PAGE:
Gear
Gear Guy
Q:

How can I dress warmly without all the extra bulk?

Long time read, first time question. I'm a skinny guy. I love to ski, mostly at resorts but a little OB. My question, then: Is there a jacket-shell combo, or maybe just a jacket, that would keep me warm when it's zero degrees and windy, breathe when it's not that cold, and not make me feel like the Marshmallow Man? Timothy Rockaway, New Jersey

A: You're a lucky man, Tim. Some people have written the Gear Guy dozens of times, yet still haven't been touched by the digital digit of the Supreme Guru. You, however, have become a Chosen One.

So, let me re-phrase your question: Skinny guy skis, seeks something superior for schussing without shivering. Right? The answer, of course, is the 'L' word—layering. You're not going to find a single piece that does all you need. But you can if you layer. Start with a good, warm base layer. Wool might be the ticket here, as in Icebreaker's Tech T-shirt ($110; www.icebreaker.co.nz), a very warm base layer that wicks well. I've been wearing a short-sleeve Icebreaker T-shirt as a base layer for winter cycling and hiking, and it's fantastic. Over that, a mid-weight fleece layer will add a lot of warmth. I really like Polartec's Thermal Pro, a light but very warm material that dries extremely fast if you get sweaty. Try it in Mountain Hardwear's ReCoil Jacket ($115; www.mountainhardwear.com) or Marmot's Core Half-Zip Pullover ($99; www.marmot.com).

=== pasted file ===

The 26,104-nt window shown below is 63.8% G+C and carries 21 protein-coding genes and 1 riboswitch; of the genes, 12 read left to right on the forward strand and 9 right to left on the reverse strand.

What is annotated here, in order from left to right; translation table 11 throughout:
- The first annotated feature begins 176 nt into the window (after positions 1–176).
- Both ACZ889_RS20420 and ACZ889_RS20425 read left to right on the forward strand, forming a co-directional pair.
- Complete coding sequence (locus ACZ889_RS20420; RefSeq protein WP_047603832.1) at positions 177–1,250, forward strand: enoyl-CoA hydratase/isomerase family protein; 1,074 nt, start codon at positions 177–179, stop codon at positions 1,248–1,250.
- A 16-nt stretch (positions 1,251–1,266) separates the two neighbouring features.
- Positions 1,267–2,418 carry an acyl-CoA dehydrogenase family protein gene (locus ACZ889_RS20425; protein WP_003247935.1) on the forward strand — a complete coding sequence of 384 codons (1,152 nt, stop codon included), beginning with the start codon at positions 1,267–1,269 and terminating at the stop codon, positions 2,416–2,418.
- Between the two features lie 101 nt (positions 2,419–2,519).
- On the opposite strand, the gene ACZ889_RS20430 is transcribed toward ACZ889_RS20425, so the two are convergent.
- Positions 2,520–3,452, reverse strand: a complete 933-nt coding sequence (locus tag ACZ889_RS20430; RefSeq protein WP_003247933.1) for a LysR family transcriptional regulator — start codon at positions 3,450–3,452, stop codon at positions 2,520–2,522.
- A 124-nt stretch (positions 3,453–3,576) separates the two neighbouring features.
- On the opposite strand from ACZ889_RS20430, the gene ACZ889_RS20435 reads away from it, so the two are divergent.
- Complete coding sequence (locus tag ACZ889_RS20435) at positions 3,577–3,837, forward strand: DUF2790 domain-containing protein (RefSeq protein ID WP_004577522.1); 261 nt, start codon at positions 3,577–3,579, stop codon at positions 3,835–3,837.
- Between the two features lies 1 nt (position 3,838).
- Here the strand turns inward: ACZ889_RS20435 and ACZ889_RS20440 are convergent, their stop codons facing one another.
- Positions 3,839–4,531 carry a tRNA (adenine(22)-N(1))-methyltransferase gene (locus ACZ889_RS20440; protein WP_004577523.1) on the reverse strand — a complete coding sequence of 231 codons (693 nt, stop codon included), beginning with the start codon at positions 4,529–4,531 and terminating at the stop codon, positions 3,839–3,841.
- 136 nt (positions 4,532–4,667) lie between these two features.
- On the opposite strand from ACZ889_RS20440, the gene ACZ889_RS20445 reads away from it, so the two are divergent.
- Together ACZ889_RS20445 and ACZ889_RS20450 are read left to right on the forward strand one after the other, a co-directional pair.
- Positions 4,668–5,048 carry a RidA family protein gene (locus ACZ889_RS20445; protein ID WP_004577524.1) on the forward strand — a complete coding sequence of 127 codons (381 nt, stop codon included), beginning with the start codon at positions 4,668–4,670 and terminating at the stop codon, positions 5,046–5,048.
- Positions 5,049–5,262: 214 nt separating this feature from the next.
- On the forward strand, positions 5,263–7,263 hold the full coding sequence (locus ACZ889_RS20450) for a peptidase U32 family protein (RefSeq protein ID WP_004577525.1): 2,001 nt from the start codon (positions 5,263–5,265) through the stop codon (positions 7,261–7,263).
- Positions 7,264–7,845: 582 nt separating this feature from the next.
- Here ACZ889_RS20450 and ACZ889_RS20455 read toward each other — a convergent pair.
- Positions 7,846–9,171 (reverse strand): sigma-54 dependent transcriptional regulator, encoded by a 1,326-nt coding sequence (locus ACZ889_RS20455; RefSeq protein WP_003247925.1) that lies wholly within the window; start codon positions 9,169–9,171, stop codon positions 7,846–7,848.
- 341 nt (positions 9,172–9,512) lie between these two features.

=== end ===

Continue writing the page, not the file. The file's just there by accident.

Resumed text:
That and a shell will keep you warm in most conditions, without adding too much bulk. But, if it gets really cold, add one more layer made with a synthetic fill. The North Face's Redpoint Jacket ($149; www.thenorthface.com) is such a garment—light, compressible, very warm. And not real bulky. It'll slide nicely over the other two layers, and you can add a shell over this. You'll be warm, I guarantee it.

More Gear